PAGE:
Malloy: Enormous impact, I think personally, on the cap rate, and where they're buying deals. They're driving the market so hard, but when you look at how the REITs are structured internally and what they need for FFO, your everyday investor cannot compete and get the returns that we can get through their structures. When you look inside at how they're run, you see that they can do deals at lower rates and get the returns they need. You're also seeing a ton of pressure from the 1031 market, particularly in our business. And we see cap rates driving deals down, certainly down in the 8s consistently now. We've even heard a few or maybe seen a few that are in the 7s. Does that make any financial sense, where's the bottom? But cap rates have moved almost a full point probably in the last three months.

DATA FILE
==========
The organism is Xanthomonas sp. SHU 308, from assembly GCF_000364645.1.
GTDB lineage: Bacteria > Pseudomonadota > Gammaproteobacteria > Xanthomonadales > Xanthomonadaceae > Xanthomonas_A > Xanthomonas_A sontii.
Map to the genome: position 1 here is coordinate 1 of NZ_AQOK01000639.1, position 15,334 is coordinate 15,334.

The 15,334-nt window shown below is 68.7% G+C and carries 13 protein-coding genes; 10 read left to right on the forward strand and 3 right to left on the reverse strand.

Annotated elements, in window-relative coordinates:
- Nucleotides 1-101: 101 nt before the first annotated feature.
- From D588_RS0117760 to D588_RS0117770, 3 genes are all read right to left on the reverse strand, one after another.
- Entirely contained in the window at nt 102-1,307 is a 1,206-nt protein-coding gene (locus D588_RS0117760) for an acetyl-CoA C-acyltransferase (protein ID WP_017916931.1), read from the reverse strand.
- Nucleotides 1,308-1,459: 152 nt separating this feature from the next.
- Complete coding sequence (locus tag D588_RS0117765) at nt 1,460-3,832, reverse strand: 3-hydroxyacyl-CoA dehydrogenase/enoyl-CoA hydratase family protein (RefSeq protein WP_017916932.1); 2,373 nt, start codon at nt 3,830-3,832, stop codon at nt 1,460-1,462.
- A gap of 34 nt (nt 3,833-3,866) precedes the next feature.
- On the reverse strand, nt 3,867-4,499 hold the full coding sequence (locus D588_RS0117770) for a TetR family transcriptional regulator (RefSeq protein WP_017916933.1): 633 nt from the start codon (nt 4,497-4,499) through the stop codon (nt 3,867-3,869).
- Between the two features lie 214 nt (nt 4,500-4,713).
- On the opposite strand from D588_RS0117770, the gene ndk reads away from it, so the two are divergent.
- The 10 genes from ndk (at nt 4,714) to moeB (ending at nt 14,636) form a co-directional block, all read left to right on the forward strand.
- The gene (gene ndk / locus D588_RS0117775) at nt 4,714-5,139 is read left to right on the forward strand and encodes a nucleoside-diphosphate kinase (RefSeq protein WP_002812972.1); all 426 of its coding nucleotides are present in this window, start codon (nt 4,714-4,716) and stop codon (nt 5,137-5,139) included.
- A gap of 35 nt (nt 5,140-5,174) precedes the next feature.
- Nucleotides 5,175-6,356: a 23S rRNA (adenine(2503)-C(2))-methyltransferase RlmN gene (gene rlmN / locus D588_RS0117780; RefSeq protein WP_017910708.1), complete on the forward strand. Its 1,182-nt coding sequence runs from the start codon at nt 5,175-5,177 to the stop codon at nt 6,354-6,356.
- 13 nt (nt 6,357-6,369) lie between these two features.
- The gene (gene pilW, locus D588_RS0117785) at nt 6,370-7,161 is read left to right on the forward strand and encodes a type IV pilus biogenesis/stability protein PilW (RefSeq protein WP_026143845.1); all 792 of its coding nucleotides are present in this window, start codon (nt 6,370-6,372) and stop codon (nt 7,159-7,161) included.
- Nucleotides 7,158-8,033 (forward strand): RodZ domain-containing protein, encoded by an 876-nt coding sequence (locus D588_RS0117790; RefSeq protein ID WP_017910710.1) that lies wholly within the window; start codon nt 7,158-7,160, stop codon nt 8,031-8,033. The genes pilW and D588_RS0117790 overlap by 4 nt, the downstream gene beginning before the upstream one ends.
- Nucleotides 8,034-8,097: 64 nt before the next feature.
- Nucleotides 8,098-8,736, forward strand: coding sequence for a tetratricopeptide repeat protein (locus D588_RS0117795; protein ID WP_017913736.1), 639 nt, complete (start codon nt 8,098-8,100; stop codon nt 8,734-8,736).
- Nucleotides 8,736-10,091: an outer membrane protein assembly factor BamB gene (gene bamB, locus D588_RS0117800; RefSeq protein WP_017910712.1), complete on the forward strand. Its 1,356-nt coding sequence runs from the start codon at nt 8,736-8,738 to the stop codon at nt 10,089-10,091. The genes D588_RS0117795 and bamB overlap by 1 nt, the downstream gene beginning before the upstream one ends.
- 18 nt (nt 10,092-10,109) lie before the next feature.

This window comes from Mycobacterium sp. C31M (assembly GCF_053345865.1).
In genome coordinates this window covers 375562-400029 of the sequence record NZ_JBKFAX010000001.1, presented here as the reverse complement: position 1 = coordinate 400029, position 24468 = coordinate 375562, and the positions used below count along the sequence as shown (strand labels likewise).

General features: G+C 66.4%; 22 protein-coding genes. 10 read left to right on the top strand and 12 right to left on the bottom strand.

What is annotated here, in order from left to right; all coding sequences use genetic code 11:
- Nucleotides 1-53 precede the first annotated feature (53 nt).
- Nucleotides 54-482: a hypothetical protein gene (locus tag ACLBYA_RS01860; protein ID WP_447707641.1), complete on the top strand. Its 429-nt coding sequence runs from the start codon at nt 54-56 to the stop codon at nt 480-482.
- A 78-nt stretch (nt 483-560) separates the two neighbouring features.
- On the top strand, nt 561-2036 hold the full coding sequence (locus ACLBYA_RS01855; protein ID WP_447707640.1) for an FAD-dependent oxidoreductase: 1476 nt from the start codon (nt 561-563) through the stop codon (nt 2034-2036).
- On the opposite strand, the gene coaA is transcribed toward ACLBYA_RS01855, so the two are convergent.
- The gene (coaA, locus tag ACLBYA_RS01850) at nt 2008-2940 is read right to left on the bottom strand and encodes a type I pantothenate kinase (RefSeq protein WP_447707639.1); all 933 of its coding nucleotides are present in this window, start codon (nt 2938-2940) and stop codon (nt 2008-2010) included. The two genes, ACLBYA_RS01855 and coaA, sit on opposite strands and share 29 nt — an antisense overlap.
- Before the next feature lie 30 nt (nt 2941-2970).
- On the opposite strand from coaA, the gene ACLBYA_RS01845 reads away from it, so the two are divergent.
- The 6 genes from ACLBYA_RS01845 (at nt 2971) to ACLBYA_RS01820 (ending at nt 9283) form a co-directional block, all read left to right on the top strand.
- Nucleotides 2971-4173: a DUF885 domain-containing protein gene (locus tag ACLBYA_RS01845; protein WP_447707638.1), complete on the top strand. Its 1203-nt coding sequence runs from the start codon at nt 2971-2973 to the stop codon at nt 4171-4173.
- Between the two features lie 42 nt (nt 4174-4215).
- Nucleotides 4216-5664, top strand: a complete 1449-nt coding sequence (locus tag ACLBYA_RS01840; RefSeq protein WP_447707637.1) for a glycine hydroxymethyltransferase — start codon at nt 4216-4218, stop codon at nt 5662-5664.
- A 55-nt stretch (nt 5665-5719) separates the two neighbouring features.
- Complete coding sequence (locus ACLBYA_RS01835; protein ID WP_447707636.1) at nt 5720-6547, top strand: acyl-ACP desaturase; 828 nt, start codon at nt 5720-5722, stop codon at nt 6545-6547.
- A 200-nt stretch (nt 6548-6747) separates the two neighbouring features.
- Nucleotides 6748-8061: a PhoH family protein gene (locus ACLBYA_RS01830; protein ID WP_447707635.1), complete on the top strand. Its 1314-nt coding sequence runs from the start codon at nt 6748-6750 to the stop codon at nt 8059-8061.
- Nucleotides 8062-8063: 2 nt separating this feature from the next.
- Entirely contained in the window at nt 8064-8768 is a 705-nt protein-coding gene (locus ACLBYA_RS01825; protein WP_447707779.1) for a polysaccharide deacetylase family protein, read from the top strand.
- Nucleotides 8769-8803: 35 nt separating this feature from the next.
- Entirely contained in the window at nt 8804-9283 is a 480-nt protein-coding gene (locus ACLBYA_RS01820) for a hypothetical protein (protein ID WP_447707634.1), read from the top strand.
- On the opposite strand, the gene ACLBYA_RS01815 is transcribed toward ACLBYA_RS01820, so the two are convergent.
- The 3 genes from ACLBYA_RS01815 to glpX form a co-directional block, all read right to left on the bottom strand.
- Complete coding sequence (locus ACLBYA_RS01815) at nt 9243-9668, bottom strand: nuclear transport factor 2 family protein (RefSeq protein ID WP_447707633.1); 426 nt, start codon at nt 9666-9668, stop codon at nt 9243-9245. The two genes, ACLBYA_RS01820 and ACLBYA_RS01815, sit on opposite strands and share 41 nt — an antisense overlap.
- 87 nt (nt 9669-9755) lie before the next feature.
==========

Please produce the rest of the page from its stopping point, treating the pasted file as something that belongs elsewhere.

Wise: And not just in the retail sector, but just the ability to trade partnership units to avoid the tax gain is an enormous advantage for the REITs. You just cannot underestimate that. Look at the CPI transaction, a multibillion-dollar stock ownership trade, which, if there had been a cash exchange, would have triggered billions of dollars in taxes.

SCW: Are they trading on the value of their stock as a currency?

Wise: Absolutely. But if you look at the net result to the seller, the after-tax gains to the seller are so much higher because they can avoid taxes for significant periods of time, that it's no comparison when they're looking at that vs. an all-cash offer. Except for those people who have tax situations, it almost becomes a no-brainer.